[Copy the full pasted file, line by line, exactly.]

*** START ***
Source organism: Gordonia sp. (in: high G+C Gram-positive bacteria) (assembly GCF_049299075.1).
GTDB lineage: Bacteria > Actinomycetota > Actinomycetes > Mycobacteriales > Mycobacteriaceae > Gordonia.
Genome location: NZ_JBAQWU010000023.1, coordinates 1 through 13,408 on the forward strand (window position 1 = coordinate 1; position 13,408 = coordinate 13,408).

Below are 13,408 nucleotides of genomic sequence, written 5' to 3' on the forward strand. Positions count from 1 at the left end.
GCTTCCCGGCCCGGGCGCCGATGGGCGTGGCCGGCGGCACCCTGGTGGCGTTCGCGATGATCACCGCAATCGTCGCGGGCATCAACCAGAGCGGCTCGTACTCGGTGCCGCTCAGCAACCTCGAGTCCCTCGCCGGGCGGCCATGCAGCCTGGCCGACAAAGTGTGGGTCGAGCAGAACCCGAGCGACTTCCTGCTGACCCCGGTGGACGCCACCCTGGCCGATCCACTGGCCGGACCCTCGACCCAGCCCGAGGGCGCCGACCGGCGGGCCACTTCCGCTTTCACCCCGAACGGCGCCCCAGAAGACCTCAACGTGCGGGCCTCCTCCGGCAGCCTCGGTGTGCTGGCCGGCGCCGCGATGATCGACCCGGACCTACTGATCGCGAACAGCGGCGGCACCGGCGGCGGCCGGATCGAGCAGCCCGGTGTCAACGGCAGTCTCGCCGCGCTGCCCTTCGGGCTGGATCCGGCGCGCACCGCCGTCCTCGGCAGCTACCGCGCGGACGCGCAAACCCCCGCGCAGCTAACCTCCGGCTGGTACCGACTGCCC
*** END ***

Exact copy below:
Source organism: Gordonia sp. (in: high G+C Gram-positive bacteria) (assembly GCF_049299075.1).
GTDB lineage: Bacteria > Actinomycetota > Actinomycetes > Mycobacteriales > Mycobacteriaceae > Gordonia.
Genome location: NZ_JBAQWU010000023.1, coordinates 1 through 13,408 on the forward strand (window position 1 = coordinate 1; position 13,408 = coordinate 13,408).

Below are 13,408 nucleotides of genomic sequence, written 5' to 3' on the forward strand. Positions count from 1 at the left end.
GCTTCCCGGCCCGGGCGCCGATGGGCGTGGCCGGCGGCACCCTGGTGGCGTTCGCGATGATCACCGCAATCGTCGCGGGCATCAACCAGAGCGGCTCGTACTCGGTGCCGCTCAGCAACCTCGAGTCCCTCGCCGGGCGGCCATGCAGCCTGGCCGACAAAGTGTGGGTCGAGCAGAACCCGAGCGACTTCCTGCTGACCCCGGTGGACGCCACCCTGGCCGATCCACTGGCCGGACCCTCGACCCAGCCCGAGGGCGCCGACCGGCGGGCCACTTCCGCTTTCACCCCGAACGGCGCCCCAGAAGACCTCAACGTGCGGGCCTCCTCCGGCAGCCTCGGTGTGCTGGCCGGCGCCGCGATGATCGACCCGGACCTACTGATCGCGAACAGCGGCGGCACCGGCGGCGGCCGGATCGAGCAGCCCGGTGTCAACGGCAGTCTCGCCGCGCTGCCCTTCGGGCTGGATCCGGCGCGCACCGCCGTCCTCGGCAGCTACCGCGCGGACGCGCAAACCCCCGCGCAGCTAACCTCCGGCTGGTACCGACTGCCC